6. #1 notwithstanding, I'm pretty good at snatching what time I have available. I don't need a whole day, just an hour or so in the evening, in between yelling at the kids to go to sleep. I can get a lot done with that. Not NaNo quantity, but pretty decent.

7. I need to consider submitting to Writers of the Future. I've been reluctant because it's a short story contest, but I can win cash and a week-long trip to a writer's conference in Hollywood! (Meanwhile, I still need to meet my goal to finish the WIP, too....)

8. It's a good thing I have hyper-focus, since I have no chance of creating my ideal writing environment. Right now, my kids are watching TV about six feet away from me. But I don't watch. Much.

9. For someone who likes talking so much, I'm awfully intimidated by the thought of walking around with a digital voice recorder.

10. My varied life is a great background for an author, but I still need to learn underwater basketweaving.

11. It's okay to stop editing before your story is perfect. I'm sure this will come in handy when I get really lazy later....

What about you? What writing habits do you have that help/inhibit your productivity?

Friday, November 5, 2010

Singing the Praises of My Writer's Group

A few years ago, I finally reached the point most writers get to where I read one too many books that made me think "Hey! I can write better than this!" Naturally, writing a book--whether I'm actually better or not--is easier said than done. I've learned a lot of respect for anyone who can finish an entire novel. Seriously. Kudos all around.

Getting in the habit took me a few years and I still struggle at times (for instance, I should be writing my book right now...), but I'm getting better. What I really, really needed was a writer's group, who could encourage me, tell me what I was doing wrong, and sneer at me when I slacked. I tried creating a mini-writer's group with a friend, but he was a bigger slacker than I was! (Sorry, Mclaine. You know it's true.)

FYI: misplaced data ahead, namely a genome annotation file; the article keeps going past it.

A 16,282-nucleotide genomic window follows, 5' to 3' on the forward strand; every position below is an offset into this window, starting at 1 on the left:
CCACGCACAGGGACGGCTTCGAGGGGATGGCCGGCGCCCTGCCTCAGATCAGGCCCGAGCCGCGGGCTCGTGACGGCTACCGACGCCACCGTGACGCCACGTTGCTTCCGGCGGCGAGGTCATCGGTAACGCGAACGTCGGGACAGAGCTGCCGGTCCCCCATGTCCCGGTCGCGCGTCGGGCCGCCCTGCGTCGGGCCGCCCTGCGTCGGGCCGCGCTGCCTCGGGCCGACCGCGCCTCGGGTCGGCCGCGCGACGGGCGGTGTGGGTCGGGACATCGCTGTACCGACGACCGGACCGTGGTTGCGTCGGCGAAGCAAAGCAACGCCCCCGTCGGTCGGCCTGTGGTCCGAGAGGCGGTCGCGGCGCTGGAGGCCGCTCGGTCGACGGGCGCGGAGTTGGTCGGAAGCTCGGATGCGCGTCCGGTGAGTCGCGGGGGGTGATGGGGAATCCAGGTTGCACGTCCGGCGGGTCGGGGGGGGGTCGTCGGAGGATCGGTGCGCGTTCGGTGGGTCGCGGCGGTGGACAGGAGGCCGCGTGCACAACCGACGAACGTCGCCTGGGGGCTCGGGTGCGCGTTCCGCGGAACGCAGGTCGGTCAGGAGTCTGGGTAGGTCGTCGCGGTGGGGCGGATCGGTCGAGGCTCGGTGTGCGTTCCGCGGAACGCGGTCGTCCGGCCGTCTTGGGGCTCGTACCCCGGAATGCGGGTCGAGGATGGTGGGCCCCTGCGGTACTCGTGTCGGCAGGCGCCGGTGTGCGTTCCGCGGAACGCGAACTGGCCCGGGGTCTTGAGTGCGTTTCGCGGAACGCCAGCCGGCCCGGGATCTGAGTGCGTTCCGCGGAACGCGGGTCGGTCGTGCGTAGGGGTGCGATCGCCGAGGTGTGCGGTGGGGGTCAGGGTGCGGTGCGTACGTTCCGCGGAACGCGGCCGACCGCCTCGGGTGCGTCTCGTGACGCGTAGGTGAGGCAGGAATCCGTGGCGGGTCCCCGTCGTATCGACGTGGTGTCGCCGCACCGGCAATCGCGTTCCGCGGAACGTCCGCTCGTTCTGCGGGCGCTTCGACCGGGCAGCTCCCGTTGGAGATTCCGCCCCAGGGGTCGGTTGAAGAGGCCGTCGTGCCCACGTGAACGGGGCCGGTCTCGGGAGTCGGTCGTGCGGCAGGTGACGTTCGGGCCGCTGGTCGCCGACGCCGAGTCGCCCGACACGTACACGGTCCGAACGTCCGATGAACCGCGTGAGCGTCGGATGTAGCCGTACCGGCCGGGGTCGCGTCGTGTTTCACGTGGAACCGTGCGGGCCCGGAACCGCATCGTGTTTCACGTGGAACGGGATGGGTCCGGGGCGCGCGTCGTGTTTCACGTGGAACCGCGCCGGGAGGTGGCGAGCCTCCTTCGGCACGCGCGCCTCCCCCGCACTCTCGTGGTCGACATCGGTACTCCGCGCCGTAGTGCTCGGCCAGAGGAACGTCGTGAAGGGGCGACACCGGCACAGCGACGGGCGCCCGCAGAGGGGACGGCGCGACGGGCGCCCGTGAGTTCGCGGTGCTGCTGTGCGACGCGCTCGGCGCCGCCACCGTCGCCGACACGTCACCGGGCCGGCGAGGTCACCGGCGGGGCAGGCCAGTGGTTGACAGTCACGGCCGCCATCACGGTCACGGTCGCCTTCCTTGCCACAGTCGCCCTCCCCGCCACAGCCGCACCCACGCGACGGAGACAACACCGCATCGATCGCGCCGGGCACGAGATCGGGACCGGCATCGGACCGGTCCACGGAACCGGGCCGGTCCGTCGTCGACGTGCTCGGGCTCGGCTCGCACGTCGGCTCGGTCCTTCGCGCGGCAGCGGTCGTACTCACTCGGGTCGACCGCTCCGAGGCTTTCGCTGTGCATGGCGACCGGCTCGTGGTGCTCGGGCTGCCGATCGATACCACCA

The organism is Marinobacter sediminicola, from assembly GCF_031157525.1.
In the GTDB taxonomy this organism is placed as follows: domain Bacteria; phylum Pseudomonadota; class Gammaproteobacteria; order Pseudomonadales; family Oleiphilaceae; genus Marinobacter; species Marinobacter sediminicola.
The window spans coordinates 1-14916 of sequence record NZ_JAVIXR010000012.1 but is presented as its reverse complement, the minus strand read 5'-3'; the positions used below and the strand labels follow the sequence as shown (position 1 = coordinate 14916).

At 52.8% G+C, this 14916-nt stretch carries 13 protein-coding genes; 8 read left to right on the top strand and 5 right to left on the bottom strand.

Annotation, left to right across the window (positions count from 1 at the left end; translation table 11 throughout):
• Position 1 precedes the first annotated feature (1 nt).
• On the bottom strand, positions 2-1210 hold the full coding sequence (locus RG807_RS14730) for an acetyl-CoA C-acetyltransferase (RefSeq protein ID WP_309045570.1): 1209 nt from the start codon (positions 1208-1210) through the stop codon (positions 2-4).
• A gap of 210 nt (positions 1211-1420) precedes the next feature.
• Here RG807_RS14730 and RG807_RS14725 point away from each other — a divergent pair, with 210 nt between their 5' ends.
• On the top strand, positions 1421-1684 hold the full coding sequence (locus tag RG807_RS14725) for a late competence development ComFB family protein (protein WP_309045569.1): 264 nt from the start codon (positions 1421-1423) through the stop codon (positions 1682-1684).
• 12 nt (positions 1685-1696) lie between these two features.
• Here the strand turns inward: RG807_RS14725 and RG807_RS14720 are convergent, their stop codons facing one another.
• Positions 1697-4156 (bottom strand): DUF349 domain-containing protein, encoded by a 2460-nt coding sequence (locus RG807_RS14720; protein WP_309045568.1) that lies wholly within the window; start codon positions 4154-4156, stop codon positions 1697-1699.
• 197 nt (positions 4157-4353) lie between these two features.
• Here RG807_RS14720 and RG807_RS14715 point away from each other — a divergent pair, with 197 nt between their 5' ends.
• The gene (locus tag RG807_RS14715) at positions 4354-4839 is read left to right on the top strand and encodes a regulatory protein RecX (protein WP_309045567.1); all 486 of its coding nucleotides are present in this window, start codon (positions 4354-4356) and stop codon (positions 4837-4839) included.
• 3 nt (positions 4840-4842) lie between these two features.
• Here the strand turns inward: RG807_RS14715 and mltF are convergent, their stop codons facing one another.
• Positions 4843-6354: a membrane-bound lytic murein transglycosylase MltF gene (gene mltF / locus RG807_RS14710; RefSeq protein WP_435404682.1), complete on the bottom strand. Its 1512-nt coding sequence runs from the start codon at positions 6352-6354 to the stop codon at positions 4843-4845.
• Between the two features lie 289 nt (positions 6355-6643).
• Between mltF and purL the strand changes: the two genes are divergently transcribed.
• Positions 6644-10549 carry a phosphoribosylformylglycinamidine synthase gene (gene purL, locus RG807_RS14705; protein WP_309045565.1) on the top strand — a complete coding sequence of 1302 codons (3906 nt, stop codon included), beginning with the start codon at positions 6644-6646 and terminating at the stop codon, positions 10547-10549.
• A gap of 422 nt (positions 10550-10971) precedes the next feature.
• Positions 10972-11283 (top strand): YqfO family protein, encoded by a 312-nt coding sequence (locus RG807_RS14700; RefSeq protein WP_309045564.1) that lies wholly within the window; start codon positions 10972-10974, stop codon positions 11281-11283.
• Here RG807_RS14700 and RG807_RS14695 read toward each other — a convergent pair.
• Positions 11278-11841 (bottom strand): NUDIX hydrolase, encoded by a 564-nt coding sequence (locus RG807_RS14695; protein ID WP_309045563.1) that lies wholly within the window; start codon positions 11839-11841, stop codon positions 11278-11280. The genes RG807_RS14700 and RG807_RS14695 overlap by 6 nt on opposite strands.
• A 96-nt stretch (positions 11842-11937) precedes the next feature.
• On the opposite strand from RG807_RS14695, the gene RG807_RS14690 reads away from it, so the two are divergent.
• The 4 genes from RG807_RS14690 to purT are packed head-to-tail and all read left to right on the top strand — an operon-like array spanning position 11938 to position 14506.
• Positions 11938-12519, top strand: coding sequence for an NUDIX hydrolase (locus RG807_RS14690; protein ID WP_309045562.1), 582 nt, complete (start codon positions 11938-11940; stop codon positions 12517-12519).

My area (unlike the one I grew up in, which has bestsellers thick on the ground all of a sudden) has almost no serious authors. That I know of. Not that I put out an ad, or looked, or asked around, or anything. I can guarantee that no serious authors knocked randomly on my door to invite me to be in their writer's group. Snobs.

Finally, likely realizing that there were lots of wanna-be's like me out there, David Wolverton/Farland decided to start up an online writer's forum, made up of lots of writer's groups. Jim Wolverton, his brother, took over the project, and I was fortunate enough to get in on the ground floor--by which I mean I volunteered to help with absolutely everything I could (including writing the Critique Guide...yeah, I know... stop laughing!) and got to know Jim well enough that when I begged, he let me be the leader of his group. The one he put together himself (since he was in charge of putting everyone in groups). He swears he didn't just cherry-pick the best ones for us, but, really--what are the odds that random selection could produce the awesomeness that is my writer's group?

Anyway, unless things have changed since I last heard the numbers, my group is the most active of them all. By a lot. We chat, we critique, and I, for one, marvel that I get to "hang out" with such talented writers.  I'm already a better, more consistent, and more motivated writer.

So thanks to David, Jim, and everyone in my group. Being a wanna-be just got a lot more fun.